At first there are no symptoms

 

In its early stages, glaucoma — a deterioration of the optic nerve, which first affects peripheral vision — often has no symptoms. “That's why the disease is known as 'the silent thief of sight',” says Professor Keith Martin, President of the World Glaucoma Association. “Vision can become slightly blurry at the periphery, but this might not be noticed until central vision is affected. By then it's often too late to reverse the damage.”

If you are of Afro-Caribbean origin, or very shortsighted, you should be tested more often.

Early diagnosis is vital because treatment is available that can slow the progress of the disease. An optician will look at your optic nerve, measure your visual field and test the pressure within your eyes. It's sensible for people under 40 to have an eye examination every five years; although if you have a family history of glaucoma, or are of Afro-Caribbean origin, or very shortsighted, then your risk is increased so you should be tested more often. As the risk of glaucoma increases with age, those over 40 should also have more frequent eye examinations.

 

Eye drops, laser or surgery

 

Glaucoma patients can present with increased pressure inside the eyes, known as intraocular pressure, or IOP. To treat the disease effectively, it's important to lower pressure, which can be done using eye drops, laser treatment or surgery.

“Controlling the pressure in your eyes over the course of 24 hours reduces the risk of the disease getting worse,” says Martin. “The problem is, most studies show that only half the people who are prescribed treatment actually use it. They may take eye drops for a while but then either forget or give up. But if you have been prescribed eye drops, you must use them every day.”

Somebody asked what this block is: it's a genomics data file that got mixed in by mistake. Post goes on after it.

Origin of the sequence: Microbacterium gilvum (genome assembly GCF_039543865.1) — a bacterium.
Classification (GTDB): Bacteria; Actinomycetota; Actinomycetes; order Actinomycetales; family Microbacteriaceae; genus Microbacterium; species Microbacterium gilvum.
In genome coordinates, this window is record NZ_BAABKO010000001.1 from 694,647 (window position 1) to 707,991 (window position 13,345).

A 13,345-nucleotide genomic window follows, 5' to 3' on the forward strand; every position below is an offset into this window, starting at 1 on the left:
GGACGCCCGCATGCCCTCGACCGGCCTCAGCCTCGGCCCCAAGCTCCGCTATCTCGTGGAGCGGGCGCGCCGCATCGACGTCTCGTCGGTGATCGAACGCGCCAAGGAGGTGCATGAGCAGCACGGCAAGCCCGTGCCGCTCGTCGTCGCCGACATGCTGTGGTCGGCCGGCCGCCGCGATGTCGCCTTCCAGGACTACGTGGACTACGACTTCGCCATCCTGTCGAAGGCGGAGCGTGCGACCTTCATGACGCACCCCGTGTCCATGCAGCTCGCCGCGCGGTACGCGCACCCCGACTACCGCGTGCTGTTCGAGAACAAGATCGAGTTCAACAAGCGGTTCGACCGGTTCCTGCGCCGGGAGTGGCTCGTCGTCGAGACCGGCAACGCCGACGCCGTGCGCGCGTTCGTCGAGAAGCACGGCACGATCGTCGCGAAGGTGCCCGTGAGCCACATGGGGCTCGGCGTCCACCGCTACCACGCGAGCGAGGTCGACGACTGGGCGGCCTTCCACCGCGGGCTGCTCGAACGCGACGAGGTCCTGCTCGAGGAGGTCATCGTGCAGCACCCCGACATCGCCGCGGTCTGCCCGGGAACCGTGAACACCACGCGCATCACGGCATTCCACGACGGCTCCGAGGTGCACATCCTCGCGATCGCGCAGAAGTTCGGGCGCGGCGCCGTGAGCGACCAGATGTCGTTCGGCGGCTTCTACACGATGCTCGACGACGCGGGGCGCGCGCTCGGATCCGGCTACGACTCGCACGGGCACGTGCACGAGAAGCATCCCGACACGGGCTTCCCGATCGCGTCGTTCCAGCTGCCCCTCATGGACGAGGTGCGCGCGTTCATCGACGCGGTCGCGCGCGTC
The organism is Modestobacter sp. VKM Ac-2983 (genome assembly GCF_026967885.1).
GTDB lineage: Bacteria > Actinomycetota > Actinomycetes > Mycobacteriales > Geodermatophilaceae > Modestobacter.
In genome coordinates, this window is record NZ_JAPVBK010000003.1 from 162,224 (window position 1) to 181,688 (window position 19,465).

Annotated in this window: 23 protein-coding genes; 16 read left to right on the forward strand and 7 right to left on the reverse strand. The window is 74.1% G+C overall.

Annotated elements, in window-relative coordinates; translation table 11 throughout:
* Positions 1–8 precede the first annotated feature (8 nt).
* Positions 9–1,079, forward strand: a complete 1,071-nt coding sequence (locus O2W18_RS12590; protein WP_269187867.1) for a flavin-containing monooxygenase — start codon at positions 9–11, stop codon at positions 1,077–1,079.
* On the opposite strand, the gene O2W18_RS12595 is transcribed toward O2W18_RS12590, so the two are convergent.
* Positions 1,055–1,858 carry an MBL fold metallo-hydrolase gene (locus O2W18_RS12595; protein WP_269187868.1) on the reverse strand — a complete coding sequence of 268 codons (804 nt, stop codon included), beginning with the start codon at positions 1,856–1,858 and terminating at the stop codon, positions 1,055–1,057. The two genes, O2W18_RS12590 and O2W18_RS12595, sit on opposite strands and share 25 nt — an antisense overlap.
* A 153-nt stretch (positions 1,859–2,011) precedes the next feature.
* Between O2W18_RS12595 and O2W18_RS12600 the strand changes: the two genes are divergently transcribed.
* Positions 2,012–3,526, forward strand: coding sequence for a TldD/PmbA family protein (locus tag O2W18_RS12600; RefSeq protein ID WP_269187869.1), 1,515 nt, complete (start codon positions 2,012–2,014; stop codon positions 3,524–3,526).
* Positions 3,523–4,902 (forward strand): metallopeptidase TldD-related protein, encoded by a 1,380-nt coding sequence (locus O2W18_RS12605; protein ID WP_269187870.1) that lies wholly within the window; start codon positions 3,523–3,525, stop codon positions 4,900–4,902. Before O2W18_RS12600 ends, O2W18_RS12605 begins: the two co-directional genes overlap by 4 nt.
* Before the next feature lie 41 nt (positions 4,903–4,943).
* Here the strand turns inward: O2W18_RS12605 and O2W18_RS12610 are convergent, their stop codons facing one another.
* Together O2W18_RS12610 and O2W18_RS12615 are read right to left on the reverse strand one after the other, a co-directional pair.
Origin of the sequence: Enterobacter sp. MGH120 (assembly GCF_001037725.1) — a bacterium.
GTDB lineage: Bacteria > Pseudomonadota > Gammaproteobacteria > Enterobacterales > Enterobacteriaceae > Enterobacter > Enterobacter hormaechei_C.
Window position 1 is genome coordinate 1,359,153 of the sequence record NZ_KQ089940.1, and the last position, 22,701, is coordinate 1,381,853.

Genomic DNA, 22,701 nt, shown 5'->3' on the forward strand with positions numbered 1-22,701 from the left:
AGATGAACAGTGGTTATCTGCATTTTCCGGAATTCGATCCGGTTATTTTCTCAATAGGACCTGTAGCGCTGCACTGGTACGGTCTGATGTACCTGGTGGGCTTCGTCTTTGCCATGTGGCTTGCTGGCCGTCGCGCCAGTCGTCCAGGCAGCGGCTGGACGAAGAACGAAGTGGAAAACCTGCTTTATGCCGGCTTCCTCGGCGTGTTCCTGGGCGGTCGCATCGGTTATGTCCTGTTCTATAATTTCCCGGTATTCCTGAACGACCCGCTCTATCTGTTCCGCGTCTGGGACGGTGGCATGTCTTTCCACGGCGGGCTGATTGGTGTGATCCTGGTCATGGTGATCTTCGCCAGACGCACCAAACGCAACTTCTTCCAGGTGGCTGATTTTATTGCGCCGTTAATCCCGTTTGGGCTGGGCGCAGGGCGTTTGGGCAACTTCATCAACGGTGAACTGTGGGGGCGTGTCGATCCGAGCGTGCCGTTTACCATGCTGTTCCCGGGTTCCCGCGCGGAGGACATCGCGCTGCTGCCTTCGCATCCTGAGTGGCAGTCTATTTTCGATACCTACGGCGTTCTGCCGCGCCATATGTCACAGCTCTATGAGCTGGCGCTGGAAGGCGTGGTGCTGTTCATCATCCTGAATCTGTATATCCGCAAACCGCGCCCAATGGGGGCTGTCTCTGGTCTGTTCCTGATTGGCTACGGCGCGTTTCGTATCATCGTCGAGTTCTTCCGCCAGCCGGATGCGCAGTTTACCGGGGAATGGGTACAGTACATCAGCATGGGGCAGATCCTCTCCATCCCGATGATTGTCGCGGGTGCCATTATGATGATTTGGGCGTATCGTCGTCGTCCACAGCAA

Once-a-day eye drops are preferred.

Anything that can be done to make treatment less burdensome for the patient should be welcomed. “That might mean developing better tolerated eye drops or simply making eye drop bottles easier to open,” says Martin. The more eye drops patients are given the less likely they are to use them, which is one reason why eye drops that only need to be used once a day rather than two to four times a day have been an important advance.

In the last few years, a range of fluid-draining devices have been developed that can be implanted in the eye via minimally invasive surgery. “These devices are designed to lower IOP and reduce the need for eye drops,” says Martin. “Unfortunately, we don't know — yet — how they will work over the long-term; there is still more research to be done in this area."

“However, we now understand more about the pathology of the disease and this is opening up the possibility of treating glaucoma with gene therapy and stem cell therapy. We're starting to learn how to restore function to the injured optic nerve. In future there is the prospect that we may be able to improve the vision of glaucoma patients, as well as being able to slow the decline of the disease.”